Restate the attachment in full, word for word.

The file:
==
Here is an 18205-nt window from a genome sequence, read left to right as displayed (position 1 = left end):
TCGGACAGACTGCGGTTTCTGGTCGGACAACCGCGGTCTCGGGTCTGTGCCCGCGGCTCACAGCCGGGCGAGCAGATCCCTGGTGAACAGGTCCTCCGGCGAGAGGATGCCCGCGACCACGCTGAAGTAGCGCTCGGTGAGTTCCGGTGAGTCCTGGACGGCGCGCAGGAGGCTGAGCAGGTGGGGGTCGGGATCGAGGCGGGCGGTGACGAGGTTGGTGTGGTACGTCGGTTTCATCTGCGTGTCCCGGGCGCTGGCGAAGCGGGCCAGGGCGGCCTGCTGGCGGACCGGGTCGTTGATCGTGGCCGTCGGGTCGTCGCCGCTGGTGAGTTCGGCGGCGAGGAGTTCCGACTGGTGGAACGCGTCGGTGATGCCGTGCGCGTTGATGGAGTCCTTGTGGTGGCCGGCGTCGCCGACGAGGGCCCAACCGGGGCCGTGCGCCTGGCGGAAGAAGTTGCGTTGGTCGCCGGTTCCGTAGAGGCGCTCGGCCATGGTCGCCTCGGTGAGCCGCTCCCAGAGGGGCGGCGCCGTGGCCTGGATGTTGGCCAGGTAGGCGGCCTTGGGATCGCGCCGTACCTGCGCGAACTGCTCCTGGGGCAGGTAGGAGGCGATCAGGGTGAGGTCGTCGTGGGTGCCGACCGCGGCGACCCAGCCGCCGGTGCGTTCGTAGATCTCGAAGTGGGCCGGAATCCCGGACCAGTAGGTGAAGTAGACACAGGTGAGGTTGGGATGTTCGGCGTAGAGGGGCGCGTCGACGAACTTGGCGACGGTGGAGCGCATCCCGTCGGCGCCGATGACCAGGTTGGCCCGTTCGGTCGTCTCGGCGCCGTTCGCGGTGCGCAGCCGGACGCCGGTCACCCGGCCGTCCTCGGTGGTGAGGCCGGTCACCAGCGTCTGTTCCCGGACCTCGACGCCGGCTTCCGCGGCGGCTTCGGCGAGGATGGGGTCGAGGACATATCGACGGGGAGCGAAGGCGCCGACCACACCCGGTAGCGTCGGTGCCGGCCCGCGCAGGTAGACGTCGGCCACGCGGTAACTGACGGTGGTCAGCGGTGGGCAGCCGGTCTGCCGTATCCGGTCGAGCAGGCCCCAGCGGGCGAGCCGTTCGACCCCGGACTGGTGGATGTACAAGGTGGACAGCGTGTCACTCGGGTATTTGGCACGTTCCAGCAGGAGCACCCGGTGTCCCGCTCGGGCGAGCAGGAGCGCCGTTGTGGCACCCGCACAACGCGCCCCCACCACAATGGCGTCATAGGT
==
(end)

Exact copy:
Here is an 18205-nt window from a genome sequence, read left to right as displayed (position 1 = left end):
TCGGACAGACTGCGGTTTCTGGTCGGACAACCGCGGTCTCGGGTCTGTGCCCGCGGCTCACAGCCGGGCGAGCAGATCCCTGGTGAACAGGTCCTCCGGCGAGAGGATGCCCGCGACCACGCTGAAGTAGCGCTCGGTGAGTTCCGGTGAGTCCTGGACGGCGCGCAGGAGGCTGAGCAGGTGGGGGTCGGGATCGAGGCGGGCGGTGACGAGGTTGGTGTGGTACGTCGGTTTCATCTGCGTGTCCCGGGCGCTGGCGAAGCGGGCCAGGGCGGCCTGCTGGCGGACCGGGTCGTTGATCGTGGCCGTCGGGTCGTCGCCGCTGGTGAGTTCGGCGGCGAGGAGTTCCGACTGGTGGAACGCGTCGGTGATGCCGTGCGCGTTGATGGAGTCCTTGTGGTGGCCGGCGTCGCCGACGAGGGCCCAACCGGGGCCGTGCGCCTGGCGGAAGAAGTTGCGTTGGTCGCCGGTTCCGTAGAGGCGCTCGGCCATGGTCGCCTCGGTGAGCCGCTCCCAGAGGGGCGGCGCCGTGGCCTGGATGTTGGCCAGGTAGGCGGCCTTGGGATCGCGCCGTACCTGCGCGAACTGCTCCTGGGGCAGGTAGGAGGCGATCAGGGTGAGGTCGTCGTGGGTGCCGACCGCGGCGACCCAGCCGCCGGTGCGTTCGTAGATCTCGAAGTGGGCCGGAATCCCGGACCAGTAGGTGAAGTAGACACAGGTGAGGTTGGGATGTTCGGCGTAGAGGGGCGCGTCGACGAACTTGGCGACGGTGGAGCGCATCCCGTCGGCGCCGATGACCAGGTTGGCCCGTTCGGTCGTCTCGGCGCCGTTCGCGGTGCGCAGCCGGACGCCGGTCACCCGGCCGTCCTCGGTGGTGAGGCCGGTCACCAGCGTCTGTTCCCGGACCTCGACGCCGGCTTCCGCGGCGGCTTCGGCGAGGATGGGGTCGAGGACATATCGACGGGGAGCGAAGGCGCCGACCACACCCGGTAGCGTCGGTGCCGGCCCGCGCAGGTAGACGTCGGCCACGCGGTAACTGACGGTGGTCAGCGGTGGGCAGCCGGTCTGCCGTATCCGGTCGAGCAGGCCCCAGCGGGCGAGCCGTTCGACCCCGGACTGGTGGATGTACAAGGTGGACAGCGTGTCACTCGGGTATTTGGCACGTTCCAGCAGGAGCACCCGGTGTCCCGCTCGGGCGAGCAGGAGCGCCGTTGTGGCACCCGCACAACGCGCCCCCACCACAATGGCGTCATAGGT